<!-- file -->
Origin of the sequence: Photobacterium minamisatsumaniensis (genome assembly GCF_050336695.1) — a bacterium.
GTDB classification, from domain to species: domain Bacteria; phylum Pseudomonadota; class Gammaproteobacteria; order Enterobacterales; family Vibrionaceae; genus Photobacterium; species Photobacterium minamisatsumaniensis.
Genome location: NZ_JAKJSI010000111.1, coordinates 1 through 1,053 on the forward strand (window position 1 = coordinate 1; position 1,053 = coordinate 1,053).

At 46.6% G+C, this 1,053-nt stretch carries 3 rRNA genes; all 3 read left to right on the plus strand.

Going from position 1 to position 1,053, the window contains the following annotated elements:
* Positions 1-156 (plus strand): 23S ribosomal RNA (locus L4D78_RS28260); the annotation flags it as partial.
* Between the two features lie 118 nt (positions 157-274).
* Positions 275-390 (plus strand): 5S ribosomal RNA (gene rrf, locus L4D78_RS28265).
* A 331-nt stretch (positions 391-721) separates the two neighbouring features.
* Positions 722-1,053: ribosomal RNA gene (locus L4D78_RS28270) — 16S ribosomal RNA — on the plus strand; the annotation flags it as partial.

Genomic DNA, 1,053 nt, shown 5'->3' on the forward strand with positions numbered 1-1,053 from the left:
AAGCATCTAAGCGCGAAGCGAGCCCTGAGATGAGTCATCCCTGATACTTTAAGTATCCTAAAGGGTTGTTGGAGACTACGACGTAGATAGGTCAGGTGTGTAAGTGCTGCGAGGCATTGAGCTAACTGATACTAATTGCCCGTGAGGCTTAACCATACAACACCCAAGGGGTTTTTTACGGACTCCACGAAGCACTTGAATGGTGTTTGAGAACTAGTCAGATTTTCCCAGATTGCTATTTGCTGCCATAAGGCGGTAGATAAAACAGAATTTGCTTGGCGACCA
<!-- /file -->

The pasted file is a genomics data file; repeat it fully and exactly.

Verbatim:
Origin of the sequence: Photobacterium minamisatsumaniensis (genome assembly GCF_050336695.1) — a bacterium.
GTDB classification, from domain to species: domain Bacteria; phylum Pseudomonadota; class Gammaproteobacteria; order Enterobacterales; family Vibrionaceae; genus Photobacterium; species Photobacterium minamisatsumaniensis.
Genome location: NZ_JAKJSI010000111.1, coordinates 1 through 1,053 on the forward strand (window position 1 = coordinate 1; position 1,053 = coordinate 1,053).

At 46.6% G+C, this 1,053-nt stretch carries 3 rRNA genes; all 3 read left to right on the plus strand.

Going from position 1 to position 1,053, the window contains the following annotated elements:
* Positions 1-156 (plus strand): 23S ribosomal RNA (locus L4D78_RS28260); the annotation flags it as partial.
* Between the two features lie 118 nt (positions 157-274).
* Positions 275-390 (plus strand): 5S ribosomal RNA (gene rrf, locus L4D78_RS28265).
* A 331-nt stretch (positions 391-721) separates the two neighbouring features.
* Positions 722-1,053: ribosomal RNA gene (locus L4D78_RS28270) — 16S ribosomal RNA — on the plus strand; the annotation flags it as partial.

Genomic DNA, 1,053 nt, shown 5'->3' on the forward strand with positions numbered 1-1,053 from the left:
AAGCATCTAAGCGCGAAGCGAGCCCTGAGATGAGTCATCCCTGATACTTTAAGTATCCTAAAGGGTTGTTGGAGACTACGACGTAGATAGGTCAGGTGTGTAAGTGCTGCGAGGCATTGAGCTAACTGATACTAATTGCCCGTGAGGCTTAACCATACAACACCCAAGGGGTTTTTTACGGACTCCACGAAGCACTTGAATGGTGTTTGAGAACTAGTCAGATTTTCCCAGATTGCTATTTGCTGCCATAAGGCGGTAGATAAAACAGAATTTGCTTGGCGACCA